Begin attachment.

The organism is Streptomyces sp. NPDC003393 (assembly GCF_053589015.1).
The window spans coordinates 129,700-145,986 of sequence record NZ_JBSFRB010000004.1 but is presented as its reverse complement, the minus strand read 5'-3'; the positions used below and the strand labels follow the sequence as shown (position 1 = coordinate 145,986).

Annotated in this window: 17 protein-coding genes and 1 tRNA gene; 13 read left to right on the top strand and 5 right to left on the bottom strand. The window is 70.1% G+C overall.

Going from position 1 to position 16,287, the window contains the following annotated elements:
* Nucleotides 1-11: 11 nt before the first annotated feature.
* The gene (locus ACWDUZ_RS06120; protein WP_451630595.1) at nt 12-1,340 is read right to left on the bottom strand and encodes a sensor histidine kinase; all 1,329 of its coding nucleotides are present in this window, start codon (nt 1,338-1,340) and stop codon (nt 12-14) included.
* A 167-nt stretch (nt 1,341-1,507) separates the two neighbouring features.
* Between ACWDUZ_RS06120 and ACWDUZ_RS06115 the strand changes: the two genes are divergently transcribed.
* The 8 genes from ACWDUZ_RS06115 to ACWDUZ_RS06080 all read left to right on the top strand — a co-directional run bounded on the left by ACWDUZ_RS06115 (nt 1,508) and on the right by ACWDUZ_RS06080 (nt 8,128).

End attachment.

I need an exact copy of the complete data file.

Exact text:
The organism is Streptomyces sp. NPDC003393 (assembly GCF_053589015.1).
The window spans coordinates 129,700-145,986 of sequence record NZ_JBSFRB010000004.1 but is presented as its reverse complement, the minus strand read 5'-3'; the positions used below and the strand labels follow the sequence as shown (position 1 = coordinate 145,986).

Annotated in this window: 17 protein-coding genes and 1 tRNA gene; 13 read left to right on the top strand and 5 right to left on the bottom strand. The window is 70.1% G+C overall.

Going from position 1 to position 16,287, the window contains the following annotated elements:
* Nucleotides 1-11: 11 nt before the first annotated feature.
* The gene (locus ACWDUZ_RS06120; protein WP_451630595.1) at nt 12-1,340 is read right to left on the bottom strand and encodes a sensor histidine kinase; all 1,329 of its coding nucleotides are present in this window, start codon (nt 1,338-1,340) and stop codon (nt 12-14) included.
* A 167-nt stretch (nt 1,341-1,507) separates the two neighbouring features.
* Between ACWDUZ_RS06120 and ACWDUZ_RS06115 the strand changes: the two genes are divergently transcribed.
* The 8 genes from ACWDUZ_RS06115 to ACWDUZ_RS06080 all read left to right on the top strand — a co-directional run bounded on the left by ACWDUZ_RS06115 (nt 1,508) and on the right by ACWDUZ_RS06080 (nt 8,128).